Mining machines are the giants among giants – trucks with 13-foot-tall tires, dozers with 850-horsepower engines and shovels that gobble up 50 cubic yards with a single bite.
This equipment is so big and expensive it has to be managed with a precision and rigor that rivals the engineering efforts at NASA. Many of the machines work two shifts a day, some even 24 hours a day with 98 percent availability. Shutdowns are rare, and often planned weeks or months in advance.
While most of you rarely use equipment of this magnitude, there’s a lot anyone can learn from the practices developed to keep mining equipment moving and profitable. Some of this is so advanced it may not relate directly to how you manage smaller equipment such as backhoes and trenchers. But some of the technology is already trickling down to smaller types of equipment – especially electronic engine technology. And if you know how the game is played in the big leagues, it can help you with your game regardless of the league you’re in today.
Most construction equipment owners think long and hard about keeping a piece of equipment once it comes due for an engine rebuild. In mining trucks it’s expected you will rebuild the engine at least three times, says Jim Evans, chief engineer on Cummins high horsepower platforms.
Depending on the duty cycle, it’s not uncommon to run a big mining truck engine for 20,000 to 30,000 hours between rebuilds, Evans says. The block itself and other non-wear items are designed to essentially last indefinitely, provided the engine is well cared for and maintained.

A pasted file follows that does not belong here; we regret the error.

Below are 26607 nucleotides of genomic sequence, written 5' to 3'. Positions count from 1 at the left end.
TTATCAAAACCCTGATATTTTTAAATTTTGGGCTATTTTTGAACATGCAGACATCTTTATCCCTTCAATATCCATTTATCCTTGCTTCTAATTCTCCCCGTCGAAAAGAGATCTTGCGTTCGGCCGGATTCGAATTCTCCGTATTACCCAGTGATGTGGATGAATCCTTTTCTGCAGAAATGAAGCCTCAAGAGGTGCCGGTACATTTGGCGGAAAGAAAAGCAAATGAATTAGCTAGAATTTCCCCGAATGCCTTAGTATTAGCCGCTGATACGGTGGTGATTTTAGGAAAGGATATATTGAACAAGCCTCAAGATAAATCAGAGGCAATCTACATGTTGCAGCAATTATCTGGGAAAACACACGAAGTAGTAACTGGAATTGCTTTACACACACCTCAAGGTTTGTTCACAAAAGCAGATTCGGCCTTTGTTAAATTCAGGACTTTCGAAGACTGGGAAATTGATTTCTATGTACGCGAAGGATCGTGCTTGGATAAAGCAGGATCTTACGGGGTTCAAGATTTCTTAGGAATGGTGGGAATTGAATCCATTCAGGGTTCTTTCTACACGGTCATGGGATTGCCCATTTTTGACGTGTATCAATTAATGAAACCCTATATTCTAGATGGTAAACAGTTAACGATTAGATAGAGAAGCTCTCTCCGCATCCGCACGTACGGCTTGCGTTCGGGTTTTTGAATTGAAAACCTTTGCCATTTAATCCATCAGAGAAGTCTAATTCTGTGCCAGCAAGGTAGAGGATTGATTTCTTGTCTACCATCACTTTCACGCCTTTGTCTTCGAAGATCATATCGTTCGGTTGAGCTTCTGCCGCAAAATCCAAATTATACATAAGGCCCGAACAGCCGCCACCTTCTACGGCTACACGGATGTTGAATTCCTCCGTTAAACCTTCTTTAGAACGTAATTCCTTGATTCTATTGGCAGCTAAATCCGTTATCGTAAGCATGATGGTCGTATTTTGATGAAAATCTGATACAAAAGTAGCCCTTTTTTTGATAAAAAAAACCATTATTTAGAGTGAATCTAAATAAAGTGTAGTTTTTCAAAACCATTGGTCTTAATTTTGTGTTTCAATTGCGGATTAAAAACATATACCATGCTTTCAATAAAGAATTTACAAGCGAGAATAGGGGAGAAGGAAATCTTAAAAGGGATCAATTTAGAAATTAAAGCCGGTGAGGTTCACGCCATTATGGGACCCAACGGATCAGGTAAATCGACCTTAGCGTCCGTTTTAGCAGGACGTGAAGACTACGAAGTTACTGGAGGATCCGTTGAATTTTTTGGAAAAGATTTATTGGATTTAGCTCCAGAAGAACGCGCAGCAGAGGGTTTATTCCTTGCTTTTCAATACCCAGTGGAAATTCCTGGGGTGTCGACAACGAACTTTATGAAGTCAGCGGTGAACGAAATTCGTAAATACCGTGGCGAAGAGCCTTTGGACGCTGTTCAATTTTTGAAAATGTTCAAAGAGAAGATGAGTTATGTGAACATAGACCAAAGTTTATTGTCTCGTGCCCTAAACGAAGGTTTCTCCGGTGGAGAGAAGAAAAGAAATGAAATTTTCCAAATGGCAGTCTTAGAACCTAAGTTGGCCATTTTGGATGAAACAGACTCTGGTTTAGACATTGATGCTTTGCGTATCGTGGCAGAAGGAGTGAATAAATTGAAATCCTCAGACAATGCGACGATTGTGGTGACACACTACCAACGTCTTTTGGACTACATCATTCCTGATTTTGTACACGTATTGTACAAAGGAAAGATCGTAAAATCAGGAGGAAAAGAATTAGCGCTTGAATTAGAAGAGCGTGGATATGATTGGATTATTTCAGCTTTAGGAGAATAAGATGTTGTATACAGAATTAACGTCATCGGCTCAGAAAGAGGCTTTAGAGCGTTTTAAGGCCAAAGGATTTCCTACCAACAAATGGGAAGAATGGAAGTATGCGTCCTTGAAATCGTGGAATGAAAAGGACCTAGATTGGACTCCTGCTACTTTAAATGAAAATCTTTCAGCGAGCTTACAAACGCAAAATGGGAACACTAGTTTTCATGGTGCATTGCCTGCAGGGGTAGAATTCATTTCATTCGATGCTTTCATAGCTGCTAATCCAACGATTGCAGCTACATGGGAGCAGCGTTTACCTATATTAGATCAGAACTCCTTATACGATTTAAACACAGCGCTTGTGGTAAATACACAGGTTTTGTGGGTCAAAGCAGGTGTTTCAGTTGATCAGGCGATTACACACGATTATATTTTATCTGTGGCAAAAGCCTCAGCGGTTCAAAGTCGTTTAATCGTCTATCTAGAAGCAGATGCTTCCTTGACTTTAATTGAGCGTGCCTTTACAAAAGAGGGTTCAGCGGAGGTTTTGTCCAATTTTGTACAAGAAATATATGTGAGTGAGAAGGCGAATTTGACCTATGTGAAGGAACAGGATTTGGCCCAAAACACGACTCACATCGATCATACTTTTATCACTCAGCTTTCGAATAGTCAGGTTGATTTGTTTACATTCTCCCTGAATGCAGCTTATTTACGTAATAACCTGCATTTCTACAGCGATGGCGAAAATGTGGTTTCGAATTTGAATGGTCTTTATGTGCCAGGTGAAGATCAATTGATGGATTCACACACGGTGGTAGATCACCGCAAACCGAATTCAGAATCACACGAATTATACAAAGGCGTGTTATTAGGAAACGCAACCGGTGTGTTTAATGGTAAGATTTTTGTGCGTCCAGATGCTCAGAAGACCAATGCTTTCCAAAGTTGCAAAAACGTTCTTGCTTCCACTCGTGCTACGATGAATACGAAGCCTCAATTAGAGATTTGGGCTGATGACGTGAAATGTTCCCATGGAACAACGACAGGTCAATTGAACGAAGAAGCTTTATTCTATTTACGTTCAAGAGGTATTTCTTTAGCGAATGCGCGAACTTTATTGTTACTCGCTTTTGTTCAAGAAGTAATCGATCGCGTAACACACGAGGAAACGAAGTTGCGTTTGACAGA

But riding out a problem until a part fails is not an option. “We’ve moved from what we call breakdown maintenance to predictive maintenance,” says Rick Ochs, Liebherr’s director of operations for the Western United States. “We try to predict the life of each component and remove it before it fails. If you run a component to failure, it can take out other components or damage components to the point where they can’t be rebuilt.”
Being proactive instead of reactive is a proven money saver, Ochs says. But with 56 mining trucks running 24/7 under his watch, predictive maintenance requires a lot of hustle. Inspections and minor maintenance are done like pit stops, scheduled during the operators’ lunch breaks or during shift changes. What can’t be addressed in that brief period of time is rescheduled for the next oil change or scheduled maintenance. His technicians have just 12 hours to complete these scheduled PMs and that includes sampling not only engine oil, but every fluid on the piece of equipment.
Computer software tracks all the maintenance to help technicians fine tune their care of the equipment and the timing of repairs. “You have to spend time watching and tracking each component, but it really does save money,” Ochs says.
The 4,000-hour oil change
New technology is playing a major role in keeping these high-horsepower engines healthy. For example: 4,000-hour oil changes.
Oil has to be changed on any machine, but pulling a multi-million-dollar truck out of service is expensive from a productivity standpoint. Cummins developed a product called Centinel, Evans says, which burns the old oil while replenishing the sump with new oil out of an onboard reservoir. The oil replacement can be automatic, or, using electronics, set up based on the amount of fuel burned.
Traditional filters can be used with the system, but Evans recommends a centrifuge-type filter to eliminate the chore of frequent filter replacements as well. “That way you can schedule the engine service to match the other vehicle service stops,” he says.